Manitou Cliff Dwellings, Colorado Springs
Less well-known than the famed cliff dwellings at Mesa Verde, the Manitou Cliff Dwellings are still fascinating. Built over 700 years ago, they are about the same age as many European castles and cathedrals. They illustrate life among the Anasazi Indians (the ancient ones). See how they lived. There is also a small cafe and gift shop.
This is an example of Anasazi cliff dwellings, roughly 700 years old. You can find them at Pikes Peak. The red stone that these houses were dug over have a warm look and feel about them and you can go anywhere you want inside if you can squeeze through the small doorways higher up. It's easy to walk around the bottom part and imagine you are an indian living there. There are lots of things to look at, where they ground the corn, a small painting on the wall.
I quite liked the dancing done by the local Indians. There was a hoop dance which looked very complicated and athletic and also a short history given on each dance. The costumes were eye wateringly bright, in day-glo colours but did not detract too much from the grace and skill of the dancers.
Entry fee to the dwellings was $9.98 incl tax.
There is a fantastic gift shop with all things Indian and other things you just HAVE to have. I spent about an hour in there just looking.
Here is another one of Colorado's picturesque little towns, just outside Colorado Springs. A very attractive town, it is known for its underground springs. Several are located in the heart of town, and available to the public. And that water is GOOD!
The town has a number of attractions which I didn't have time to see (visit the website below). Downtown has plenty of shopping, restaurants, and places to hang out.
This was one of those things that I really didn't expect that much from and it ended up being the most fun the kids had in the Col. Springs area. This place is really cool. Not the average here are some ruins take some pictures and leave. Oh no, you can actually go inside the old Anasazi Cliff dwellings. And what cool ruins they are. The cliff dwellings are preserved under a redstone overhang built more than 700 years ago.
There is also a small museum here,gift shop, and picnic benches.
Beautiful surroundings and fun for the whole family!
The Manitou Cliff Dwellings is authentic Anasazi cliff dwellings, built more than 700 years ago. There are no "Do Not Touch" signs. You are free to touch and even go inside these ruins of architectural remnants of an American Indian culture that roamed the Four Corners area of the Southwest from 1200 B.C. to A.D. 1300.
The Manitou Cliff Dwellings is located in Manitou Springs, Colorado, at the foot of Pikes Peak. The dwellings are open seven days a week, year round, except for Christmas Day and Thanksgiving.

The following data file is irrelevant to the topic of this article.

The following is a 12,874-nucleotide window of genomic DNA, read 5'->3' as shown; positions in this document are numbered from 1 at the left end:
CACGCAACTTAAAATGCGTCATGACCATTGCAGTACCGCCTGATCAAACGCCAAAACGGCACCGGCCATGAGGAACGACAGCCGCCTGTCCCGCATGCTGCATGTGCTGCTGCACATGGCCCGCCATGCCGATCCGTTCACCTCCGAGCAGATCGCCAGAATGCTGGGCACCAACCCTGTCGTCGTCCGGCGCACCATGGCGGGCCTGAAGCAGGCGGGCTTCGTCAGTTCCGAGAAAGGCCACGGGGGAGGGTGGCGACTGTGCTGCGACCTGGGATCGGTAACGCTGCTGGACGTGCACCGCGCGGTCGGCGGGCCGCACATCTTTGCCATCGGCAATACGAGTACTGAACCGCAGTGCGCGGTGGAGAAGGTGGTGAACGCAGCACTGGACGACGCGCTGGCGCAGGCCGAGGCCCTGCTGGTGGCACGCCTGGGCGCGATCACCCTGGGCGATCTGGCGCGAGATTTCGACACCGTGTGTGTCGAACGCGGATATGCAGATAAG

During the summer months,descendants of the Native Americans show how their living culture through traditional dances handed down from generation to generation.
If you don't want to drive as far as Mesa Verde, Manatou Springs offers a friendly and easily accessed experience. Built during the Pueblo Period, the site offers insite into the Southwestern Indians who lived in the area 700 years ago. Visitors can walk through the cliff dwellings, visit a small museum, and even enjoy Indian dances performed daily in the summer.
Admission: $8.00 per person.
If you plan to visit Mesa Verde National Park or other ancient Pueblo sites, skip this one. The cliff dwellings are real, however, they were relocated from a site in southwestern Colorado. Even though they aren't original to this site, it was still very interesting to visit them. They have an interesting museum/store for you to wonder through.
It cost $8.50 a person to get in. Go to http://www.pikes-peak.com/ASP/coupons.asp to see if any coupon is available during your visit. I was able to get $1.00 off admission for both my husband and me. Every little bit helps when you are on a budget.
The Manitou Cliff dwellings are considered one of Colorado Springs' more important attractions. Since they are located in Manitou Springs, Colorado, I have placed my photos (including two travelogues) and commentary on the Manitou Springs page.
In addition to visiting the restored ruins of the cliff dwellling, you may visit an informative museum of Indian lore and crafts, watch native dancers in action, and spend your money at the gift shop.
Manitou Cliff Dwellings are Anazazi Indian ruins (1100-1300 A.D.) You can wander through ceremonial kivas, the balcony house and other pueblos at your own pace. The settings are fantastic. Don't miss the museum while you're there, too.